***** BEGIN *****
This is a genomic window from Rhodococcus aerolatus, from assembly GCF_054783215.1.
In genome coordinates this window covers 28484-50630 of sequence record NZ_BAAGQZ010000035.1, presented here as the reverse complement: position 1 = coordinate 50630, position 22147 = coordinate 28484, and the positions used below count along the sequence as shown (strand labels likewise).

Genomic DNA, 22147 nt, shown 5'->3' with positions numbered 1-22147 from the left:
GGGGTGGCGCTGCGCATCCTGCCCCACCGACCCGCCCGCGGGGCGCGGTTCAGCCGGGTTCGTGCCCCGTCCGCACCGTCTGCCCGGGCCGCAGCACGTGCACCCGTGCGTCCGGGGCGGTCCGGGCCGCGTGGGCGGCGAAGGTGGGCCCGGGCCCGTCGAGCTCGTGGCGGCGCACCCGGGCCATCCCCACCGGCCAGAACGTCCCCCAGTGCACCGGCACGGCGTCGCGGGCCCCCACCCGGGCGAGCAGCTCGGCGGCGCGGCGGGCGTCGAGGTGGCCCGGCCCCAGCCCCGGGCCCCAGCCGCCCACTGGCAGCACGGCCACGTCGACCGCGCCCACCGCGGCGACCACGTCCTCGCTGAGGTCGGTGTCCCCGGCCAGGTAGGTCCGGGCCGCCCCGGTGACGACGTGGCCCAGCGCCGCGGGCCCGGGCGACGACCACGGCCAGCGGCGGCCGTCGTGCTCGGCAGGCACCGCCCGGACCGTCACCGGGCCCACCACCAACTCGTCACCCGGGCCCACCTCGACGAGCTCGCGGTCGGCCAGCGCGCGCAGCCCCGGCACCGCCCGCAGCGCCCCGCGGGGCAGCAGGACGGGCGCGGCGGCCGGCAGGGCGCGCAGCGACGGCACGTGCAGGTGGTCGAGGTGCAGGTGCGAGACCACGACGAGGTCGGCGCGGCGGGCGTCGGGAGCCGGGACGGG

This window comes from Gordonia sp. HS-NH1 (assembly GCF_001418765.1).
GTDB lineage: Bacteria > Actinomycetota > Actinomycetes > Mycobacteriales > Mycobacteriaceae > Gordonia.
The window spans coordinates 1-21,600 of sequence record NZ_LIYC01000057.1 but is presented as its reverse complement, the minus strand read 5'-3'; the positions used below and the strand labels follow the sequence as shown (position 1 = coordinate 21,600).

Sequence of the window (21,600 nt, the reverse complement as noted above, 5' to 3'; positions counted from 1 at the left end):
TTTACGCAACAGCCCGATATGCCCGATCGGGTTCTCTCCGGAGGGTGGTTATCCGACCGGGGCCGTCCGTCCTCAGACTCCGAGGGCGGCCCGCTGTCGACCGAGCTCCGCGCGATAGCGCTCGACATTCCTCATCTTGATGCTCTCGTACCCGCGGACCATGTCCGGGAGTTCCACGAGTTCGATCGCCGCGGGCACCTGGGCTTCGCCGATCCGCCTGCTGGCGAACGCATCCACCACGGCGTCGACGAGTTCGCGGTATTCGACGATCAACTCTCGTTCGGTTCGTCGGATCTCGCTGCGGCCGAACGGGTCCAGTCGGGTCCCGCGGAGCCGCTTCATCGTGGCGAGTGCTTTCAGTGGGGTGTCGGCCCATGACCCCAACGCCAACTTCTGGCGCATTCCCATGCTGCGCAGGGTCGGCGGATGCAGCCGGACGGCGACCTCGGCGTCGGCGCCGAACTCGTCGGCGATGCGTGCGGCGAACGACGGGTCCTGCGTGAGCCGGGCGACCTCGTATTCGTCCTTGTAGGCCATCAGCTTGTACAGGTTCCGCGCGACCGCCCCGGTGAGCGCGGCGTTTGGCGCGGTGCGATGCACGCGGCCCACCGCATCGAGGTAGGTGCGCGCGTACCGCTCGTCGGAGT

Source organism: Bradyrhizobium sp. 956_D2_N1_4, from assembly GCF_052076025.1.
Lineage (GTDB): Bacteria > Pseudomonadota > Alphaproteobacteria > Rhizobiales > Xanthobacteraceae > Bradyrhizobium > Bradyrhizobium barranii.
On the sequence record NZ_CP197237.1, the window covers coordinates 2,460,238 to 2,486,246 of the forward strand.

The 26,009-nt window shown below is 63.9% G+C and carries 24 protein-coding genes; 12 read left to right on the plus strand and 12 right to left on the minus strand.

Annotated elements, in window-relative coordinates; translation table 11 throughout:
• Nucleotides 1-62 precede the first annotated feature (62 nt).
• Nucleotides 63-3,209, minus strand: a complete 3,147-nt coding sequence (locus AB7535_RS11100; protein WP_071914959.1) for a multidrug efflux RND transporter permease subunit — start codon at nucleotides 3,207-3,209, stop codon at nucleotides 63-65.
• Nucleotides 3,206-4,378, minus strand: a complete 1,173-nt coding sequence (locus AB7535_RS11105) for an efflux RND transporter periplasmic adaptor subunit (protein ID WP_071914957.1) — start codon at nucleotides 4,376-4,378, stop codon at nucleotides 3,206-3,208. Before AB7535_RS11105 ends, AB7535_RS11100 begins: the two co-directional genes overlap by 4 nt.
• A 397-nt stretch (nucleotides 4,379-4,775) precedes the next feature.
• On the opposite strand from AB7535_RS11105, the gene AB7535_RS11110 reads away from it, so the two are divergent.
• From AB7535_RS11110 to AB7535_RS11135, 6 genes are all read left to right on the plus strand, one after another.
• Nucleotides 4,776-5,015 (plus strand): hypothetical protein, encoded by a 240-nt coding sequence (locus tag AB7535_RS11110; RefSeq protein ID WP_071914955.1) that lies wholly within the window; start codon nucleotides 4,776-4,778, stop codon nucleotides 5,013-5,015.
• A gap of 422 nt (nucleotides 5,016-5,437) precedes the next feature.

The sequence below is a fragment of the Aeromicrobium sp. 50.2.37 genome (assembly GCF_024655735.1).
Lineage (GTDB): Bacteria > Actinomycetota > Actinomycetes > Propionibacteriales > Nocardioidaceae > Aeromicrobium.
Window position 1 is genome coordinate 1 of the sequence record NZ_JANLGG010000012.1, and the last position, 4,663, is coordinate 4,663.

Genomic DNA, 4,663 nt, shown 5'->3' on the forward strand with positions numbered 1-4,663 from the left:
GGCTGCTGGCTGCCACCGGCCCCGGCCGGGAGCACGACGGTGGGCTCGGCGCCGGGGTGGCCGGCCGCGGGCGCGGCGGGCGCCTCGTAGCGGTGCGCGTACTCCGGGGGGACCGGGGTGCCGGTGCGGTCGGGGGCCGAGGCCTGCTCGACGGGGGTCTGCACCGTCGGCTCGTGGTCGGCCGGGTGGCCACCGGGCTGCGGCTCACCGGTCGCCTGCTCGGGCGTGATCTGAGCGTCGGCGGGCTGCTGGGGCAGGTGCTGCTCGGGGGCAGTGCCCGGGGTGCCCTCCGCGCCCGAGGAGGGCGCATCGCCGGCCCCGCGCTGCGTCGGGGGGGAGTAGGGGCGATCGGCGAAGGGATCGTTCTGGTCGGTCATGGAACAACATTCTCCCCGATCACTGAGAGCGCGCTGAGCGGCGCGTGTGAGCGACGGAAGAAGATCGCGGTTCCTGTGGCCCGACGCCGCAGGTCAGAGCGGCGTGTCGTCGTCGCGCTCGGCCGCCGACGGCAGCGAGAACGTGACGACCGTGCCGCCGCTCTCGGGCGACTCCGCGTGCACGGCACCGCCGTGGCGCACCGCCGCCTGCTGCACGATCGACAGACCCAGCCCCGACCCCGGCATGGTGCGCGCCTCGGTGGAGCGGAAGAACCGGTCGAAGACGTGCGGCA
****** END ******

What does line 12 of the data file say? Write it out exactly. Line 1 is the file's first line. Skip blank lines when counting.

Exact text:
On the sequence record NZ_CP197237.1, the window covers coordinates 2,460,238 to 2,486,246 of the forward strand.